The essential feature of sexual masochism is the feeling of sexual arousal or excitement resulting from receiving pain, suffering, or humiliation. The pain, suffering, or humiliation is real and not imagined and can be physical or psychological in nature. A person with a diagnosis of sexual masochism is sometimes called a masochist.
The Diagnostic and Statistical Manual of Mental Disorders, also known as the DSM, is used by mental health professionals to diagnose specific mental disorders. In the 2000 edition of this manual (the Fourth Edition Text Revision also known as DSM-IV-TR) sexual masochism is one of several paraphilias. Para-philias are intense and recurrent sexually arousing urges, fantasies, or behaviors.
In addition to the sexual pleasure or excitement derived from receiving pain and humiliation, an individual with sexual masochism often experiences significant impairment or distress in functioning due to masochistic behaviors or fantasies.
With regard to actual masochistic behavior, the person may be receiving the pain, suffering, or humiliation at the hands of another person. This partner may have a diagnosis of sexual sadism but this is not necessarily the case. Such behavior involving a partner is sometimes referred to as sadomasochism.
Masochistic acts include being physically restrained through the use of handcuffs, cages, chains, and ropes. Other acts and fantasies related to sexual masochism include receiving punishment or pain by means of paddling, spanking, whipping, burning, beating, electrical shocks, cutting, rape, and mutilation. Psychological humiliation and degradation can also be involved.
Masochistic behavior can also occur in the context of a role-playing fantasy. For example, a sadist can play the role of teacher or master and a masochist can play the role of student or slave.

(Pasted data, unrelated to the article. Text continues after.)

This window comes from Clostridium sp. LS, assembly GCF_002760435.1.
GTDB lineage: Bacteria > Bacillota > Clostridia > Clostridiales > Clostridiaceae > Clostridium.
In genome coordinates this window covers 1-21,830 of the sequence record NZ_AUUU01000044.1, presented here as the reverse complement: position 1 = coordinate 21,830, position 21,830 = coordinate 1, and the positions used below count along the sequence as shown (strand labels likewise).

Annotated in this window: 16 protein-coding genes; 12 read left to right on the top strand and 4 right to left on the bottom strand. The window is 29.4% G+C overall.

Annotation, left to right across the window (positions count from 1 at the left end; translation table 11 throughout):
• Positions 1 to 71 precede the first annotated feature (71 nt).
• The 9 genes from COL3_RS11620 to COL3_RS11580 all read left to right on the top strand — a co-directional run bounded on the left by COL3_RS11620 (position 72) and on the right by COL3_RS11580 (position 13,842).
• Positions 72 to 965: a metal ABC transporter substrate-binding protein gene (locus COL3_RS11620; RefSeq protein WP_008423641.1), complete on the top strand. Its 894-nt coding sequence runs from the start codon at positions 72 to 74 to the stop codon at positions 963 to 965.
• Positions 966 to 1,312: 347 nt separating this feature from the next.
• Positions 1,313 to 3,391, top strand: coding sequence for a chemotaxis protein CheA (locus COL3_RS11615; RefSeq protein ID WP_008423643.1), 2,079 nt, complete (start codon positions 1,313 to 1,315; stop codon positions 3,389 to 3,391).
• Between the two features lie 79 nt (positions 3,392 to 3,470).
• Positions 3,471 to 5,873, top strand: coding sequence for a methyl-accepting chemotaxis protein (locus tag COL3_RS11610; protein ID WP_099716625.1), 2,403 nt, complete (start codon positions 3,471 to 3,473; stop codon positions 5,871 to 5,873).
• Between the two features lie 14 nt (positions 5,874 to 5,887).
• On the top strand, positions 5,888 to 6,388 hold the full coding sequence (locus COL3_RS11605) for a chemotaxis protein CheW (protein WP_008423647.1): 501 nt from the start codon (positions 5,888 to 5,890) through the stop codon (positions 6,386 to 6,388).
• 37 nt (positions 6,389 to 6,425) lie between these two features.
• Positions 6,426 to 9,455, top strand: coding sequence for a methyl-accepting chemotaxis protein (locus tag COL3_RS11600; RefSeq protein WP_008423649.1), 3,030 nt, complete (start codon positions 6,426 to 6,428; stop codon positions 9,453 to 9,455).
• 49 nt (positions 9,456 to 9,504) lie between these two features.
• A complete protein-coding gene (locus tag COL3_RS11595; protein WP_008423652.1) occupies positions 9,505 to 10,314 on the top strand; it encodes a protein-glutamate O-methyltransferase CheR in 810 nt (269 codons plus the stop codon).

The person with sexual masochism may also be inflicting the pain or suffering on himself or herself. This can be done through self-mutilation, cutting, or burning.
The masochistic acts experienced or fantasized by the person sometimes reflect a sexual or psychological submission on the part of the masochist. These acts can range from relatively safe behaviors to very physically and psychologically dangerous behavior.
The DSM lists one particularly dangerous and deadly form of sexual masochism called hypoxyphilia. People with hypoxyphilia experience sexual arousal by being deprived of oxygen. The deprivation can be caused by chest compression, noose, plastic bag, mask, or other means and can be administered by another person or be self-inflicted.
There is no universally accepted cause or theory explaining the origin of sexual masochism, or sadomasochism in general. However, there are some theories that attempt to explain the presence of sexual paraphilias in general. One theory is based on learning theory that paraphilias originate because inappropriate sexual fantasies are suppressed. Because they are not acted upon initially, the urge to carry out the fantasies increases and when they are finally acted upon, a person is in a state of considerable distress and/or arousal. In the case of sexual masochism, masochistic behavior becomes associated with and inextricably linked to sexual behavior.
There is also a belief that masochistic individuals truly want to be in the dominating role. This causes them to become conflicted and thus submissive to others.
Another theory suggests that people seek out sadomasochistic behavior as a means of escape. They get to act out fantasies and become new and different persons.
Individuals with sexual masochism experience sexual excitement from physically or psychologically receiving pain, suffering, and/or humiliation. They may be receiving the pain, suffering, or humiliation at the hands of another person, who may or may not be a sadist, or they may be administering the pain, suffering, or humiliation themselves.
They experience distressed or impaired functioning because of the masochistic behaviors, urges, and fantasies. This distress or impairment can impact functioning in social, occupational, or other contexts.
Although masochistic sexual fantasies often begin in childhood, the onset of Sexual Masochism typically occurs during early adulthood. When actual masochistic behavior begins, it will often continue on a chronic course for people with this disorder, especially when no treatment is sought.